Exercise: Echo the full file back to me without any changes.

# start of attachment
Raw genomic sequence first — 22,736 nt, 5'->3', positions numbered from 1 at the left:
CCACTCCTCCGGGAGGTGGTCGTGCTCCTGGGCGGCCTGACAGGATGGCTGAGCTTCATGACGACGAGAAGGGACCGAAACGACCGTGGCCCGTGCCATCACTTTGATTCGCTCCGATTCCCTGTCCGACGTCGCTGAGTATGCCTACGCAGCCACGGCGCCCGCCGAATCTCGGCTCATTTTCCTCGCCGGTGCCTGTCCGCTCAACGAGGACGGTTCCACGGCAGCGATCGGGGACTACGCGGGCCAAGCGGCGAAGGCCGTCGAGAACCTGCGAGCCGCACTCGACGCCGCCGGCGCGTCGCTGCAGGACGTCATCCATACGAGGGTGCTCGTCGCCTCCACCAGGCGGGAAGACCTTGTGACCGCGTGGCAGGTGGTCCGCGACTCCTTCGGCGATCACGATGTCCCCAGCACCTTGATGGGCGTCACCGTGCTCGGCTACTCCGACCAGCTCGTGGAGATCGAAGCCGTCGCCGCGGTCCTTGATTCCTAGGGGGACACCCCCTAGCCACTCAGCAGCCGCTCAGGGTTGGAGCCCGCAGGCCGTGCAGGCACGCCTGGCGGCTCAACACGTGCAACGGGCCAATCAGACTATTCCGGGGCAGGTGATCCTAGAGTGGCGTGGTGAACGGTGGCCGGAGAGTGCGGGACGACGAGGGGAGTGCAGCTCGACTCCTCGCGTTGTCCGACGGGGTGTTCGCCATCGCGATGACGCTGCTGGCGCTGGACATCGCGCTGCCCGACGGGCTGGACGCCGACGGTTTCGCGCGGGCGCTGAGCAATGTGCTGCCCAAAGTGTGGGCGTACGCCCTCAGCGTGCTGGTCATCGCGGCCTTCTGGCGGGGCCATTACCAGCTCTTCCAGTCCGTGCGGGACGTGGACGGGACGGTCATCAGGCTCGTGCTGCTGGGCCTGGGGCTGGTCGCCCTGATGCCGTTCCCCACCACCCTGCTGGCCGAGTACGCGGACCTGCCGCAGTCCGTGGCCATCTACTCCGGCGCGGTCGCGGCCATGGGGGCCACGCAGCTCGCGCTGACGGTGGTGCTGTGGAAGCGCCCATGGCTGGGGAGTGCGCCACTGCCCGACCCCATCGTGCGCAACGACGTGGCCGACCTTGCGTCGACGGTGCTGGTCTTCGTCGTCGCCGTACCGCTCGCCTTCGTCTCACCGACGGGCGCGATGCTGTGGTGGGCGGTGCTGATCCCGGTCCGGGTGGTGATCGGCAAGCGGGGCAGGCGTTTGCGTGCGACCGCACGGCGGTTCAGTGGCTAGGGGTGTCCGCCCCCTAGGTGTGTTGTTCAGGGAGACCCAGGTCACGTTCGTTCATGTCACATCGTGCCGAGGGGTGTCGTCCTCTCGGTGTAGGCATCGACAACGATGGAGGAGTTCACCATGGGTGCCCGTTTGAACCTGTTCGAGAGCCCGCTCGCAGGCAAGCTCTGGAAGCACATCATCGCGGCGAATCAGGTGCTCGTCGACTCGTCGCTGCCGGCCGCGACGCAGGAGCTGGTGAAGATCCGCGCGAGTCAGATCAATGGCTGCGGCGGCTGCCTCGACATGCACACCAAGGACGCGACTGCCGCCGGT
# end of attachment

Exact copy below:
Raw genomic sequence first — 22,736 nt, 5'->3', positions numbered from 1 at the left:
CCACTCCTCCGGGAGGTGGTCGTGCTCCTGGGCGGCCTGACAGGATGGCTGAGCTTCATGACGACGAGAAGGGACCGAAACGACCGTGGCCCGTGCCATCACTTTGATTCGCTCCGATTCCCTGTCCGACGTCGCTGAGTATGCCTACGCAGCCACGGCGCCCGCCGAATCTCGGCTCATTTTCCTCGCCGGTGCCTGTCCGCTCAACGAGGACGGTTCCACGGCAGCGATCGGGGACTACGCGGGCCAAGCGGCGAAGGCCGTCGAGAACCTGCGAGCCGCACTCGACGCCGCCGGCGCGTCGCTGCAGGACGTCATCCATACGAGGGTGCTCGTCGCCTCCACCAGGCGGGAAGACCTTGTGACCGCGTGGCAGGTGGTCCGCGACTCCTTCGGCGATCACGATGTCCCCAGCACCTTGATGGGCGTCACCGTGCTCGGCTACTCCGACCAGCTCGTGGAGATCGAAGCCGTCGCCGCGGTCCTTGATTCCTAGGGGGACACCCCCTAGCCACTCAGCAGCCGCTCAGGGTTGGAGCCCGCAGGCCGTGCAGGCACGCCTGGCGGCTCAACACGTGCAACGGGCCAATCAGACTATTCCGGGGCAGGTGATCCTAGAGTGGCGTGGTGAACGGTGGCCGGAGAGTGCGGGACGACGAGGGGAGTGCAGCTCGACTCCTCGCGTTGTCCGACGGGGTGTTCGCCATCGCGATGACGCTGCTGGCGCTGGACATCGCGCTGCCCGACGGGCTGGACGCCGACGGTTTCGCGCGGGCGCTGAGCAATGTGCTGCCCAAAGTGTGGGCGTACGCCCTCAGCGTGCTGGTCATCGCGGCCTTCTGGCGGGGCCATTACCAGCTCTTCCAGTCCGTGCGGGACGTGGACGGGACGGTCATCAGGCTCGTGCTGCTGGGCCTGGGGCTGGTCGCCCTGATGCCGTTCCCCACCACCCTGCTGGCCGAGTACGCGGACCTGCCGCAGTCCGTGGCCATCTACTCCGGCGCGGTCGCGGCCATGGGGGCCACGCAGCTCGCGCTGACGGTGGTGCTGTGGAAGCGCCCATGGCTGGGGAGTGCGCCACTGCCCGACCCCATCGTGCGCAACGACGTGGCCGACCTTGCGTCGACGGTGCTGGTCTTCGTCGTCGCCGTACCGCTCGCCTTCGTCTCACCGACGGGCGCGATGCTGTGGTGGGCGGTGCTGATCCCGGTCCGGGTGGTGATCGGCAAGCGGGGCAGGCGTTTGCGTGCGACCGCACGGCGGTTCAGTGGCTAGGGGTGTCCGCCCCCTAGGTGTGTTGTTCAGGGAGACCCAGGTCACGTTCGTTCATGTCACATCGTGCCGAGGGGTGTCGTCCTCTCGGTGTAGGCATCGACAACGATGGAGGAGTTCACCATGGGTGCCCGTTTGAACCTGTTCGAGAGCCCGCTCGCAGGCAAGCTCTGGAAGCACATCATCGCGGCGAATCAGGTGCTCGTCGACTCGTCGCTGCCGGCCGCGACGCAGGAGCTGGTGAAGATCCGCGCGAGTCAGATCAATGGCTGCGGCGGCTGCCTCGACATGCACACCAAGGACGCGACTGCCGCCGGT